The IRA is one of the most popular available retirement savings vehicles. Americans hold nearly $2.5 trillion in individual retirement accounts (IRAs). Those nearing retirement, between the ages of 60 and 64, have an average of $165,139 in their IRA.1 If you own an IRA, you may rely on it in retirement to generate a substantial portion of your income.
IRAs are popular because of their unique tax treatment. Some IRAs, such as traditional IRAs or SEP IRAs, allow you to take a deduction for contributions, assuming you meet income guidelines. All IRAs offer tax deferral, which means you don’t pay taxes on growth as long as your funds stay inside the account.
While IRAs may offer a tax-favored method for accumulating retirement assets, they can also generate tax exposure in retirement. It’s important to understand how your IRA distributions could be taxed so you can plan accordingly. Below are a few important guidelines to keep in mind:
The traditional IRA is a popular savings vehicle that offers tax benefits today but may generate tax exposure in the future. Assuming you meet income guidelines, you can make tax-deductible contributions to your traditional IRA. Your funds can then grow on a tax-deferred basis as long as they stay in the account.
However, distributions from a traditional IRA are treated as taxable income. If you have used a traditional IRA, or similar variations such as a SEP IRA or rollover IRA, to accumulate retirement assets, you may face taxes on a substantial portion of your retirement income.
Some people minimize their tax exposure by waiting to take distributions from their traditional IRA. However, you can’t delay the distributions forever. The IRS mandates withdrawals from traditional IRAs starting at age 70½. These required minimum distributions (RMDs) continue for the rest of your life, and the amount could increase as you get older.
The Roth IRA has gained popularity in recent years because it can be used to create tax-free retirement income. It shares similarities with the traditional IRA but also important differences. Like a traditional IRA, the Roth offers tax-deferred growth as long as your funds are inside the account.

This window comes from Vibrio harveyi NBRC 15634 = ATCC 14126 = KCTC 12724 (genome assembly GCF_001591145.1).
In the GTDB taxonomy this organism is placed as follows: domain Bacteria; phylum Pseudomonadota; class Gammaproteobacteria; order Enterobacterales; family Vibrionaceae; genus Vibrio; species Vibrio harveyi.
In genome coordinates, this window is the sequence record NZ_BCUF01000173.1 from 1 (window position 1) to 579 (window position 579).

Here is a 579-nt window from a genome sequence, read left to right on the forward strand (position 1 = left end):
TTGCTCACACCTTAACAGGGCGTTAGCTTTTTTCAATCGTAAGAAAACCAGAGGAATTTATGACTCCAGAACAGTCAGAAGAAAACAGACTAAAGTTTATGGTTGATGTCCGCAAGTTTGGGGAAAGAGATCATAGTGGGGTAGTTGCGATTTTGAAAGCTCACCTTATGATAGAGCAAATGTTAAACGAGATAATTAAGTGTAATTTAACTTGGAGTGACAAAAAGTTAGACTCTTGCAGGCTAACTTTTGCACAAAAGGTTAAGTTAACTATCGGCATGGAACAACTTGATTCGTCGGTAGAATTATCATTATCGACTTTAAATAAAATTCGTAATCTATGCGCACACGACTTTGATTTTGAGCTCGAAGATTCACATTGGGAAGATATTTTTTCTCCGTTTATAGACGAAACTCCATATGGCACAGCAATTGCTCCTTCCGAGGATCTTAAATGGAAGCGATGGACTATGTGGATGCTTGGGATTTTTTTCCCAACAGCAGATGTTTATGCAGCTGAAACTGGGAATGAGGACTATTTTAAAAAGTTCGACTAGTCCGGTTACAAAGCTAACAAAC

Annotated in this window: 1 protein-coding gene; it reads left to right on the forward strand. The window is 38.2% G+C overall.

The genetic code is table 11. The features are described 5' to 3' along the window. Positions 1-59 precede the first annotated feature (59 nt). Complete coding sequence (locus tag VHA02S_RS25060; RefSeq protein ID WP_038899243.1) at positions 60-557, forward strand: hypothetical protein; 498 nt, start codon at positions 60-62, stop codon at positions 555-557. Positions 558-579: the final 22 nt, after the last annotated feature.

Unlike a traditional IRA, however, your Roth IRA contributions are not tax-deductible. Also, all your Roth withdrawals are tax-free, assuming you are over age 59½ and the account has been open at least five years.
Also, Roth IRAs don’t have RMDs. That means you can keep your funds in the account as long as you want. In fact, you never have to take a distribution if you don’t want to, and the balance is passed tax-free to your beneficiaries.
Early Distribution Penalty
IRAs were designed to be retirement savings vehicles. The whole point of tax deferral is to encourage you to save money for the future. That means you’re not supposed to take money out of the accounts unless you are retired. The IRS enforces this rule by imposing a penalty for distributions prior to retirement.
For penalty purposes, the IRS considers 59½ to be retirement age. If you are 59½ or older, you can take IRA distributions without facing a 10 percent early withdrawal penalty. If you take a withdrawal when you are under age 59½, however, you could face a penalty. There are some exceptions for things like medical issues and disability, but not all exception requests are granted.
Ready to plan your IRA distribution strategy? Let’s talk about it. Contact us today at Stoll and Basler Financial Services. We can help you analyze your needs and develop a strategy. Let’s connect soon and start the conversation.
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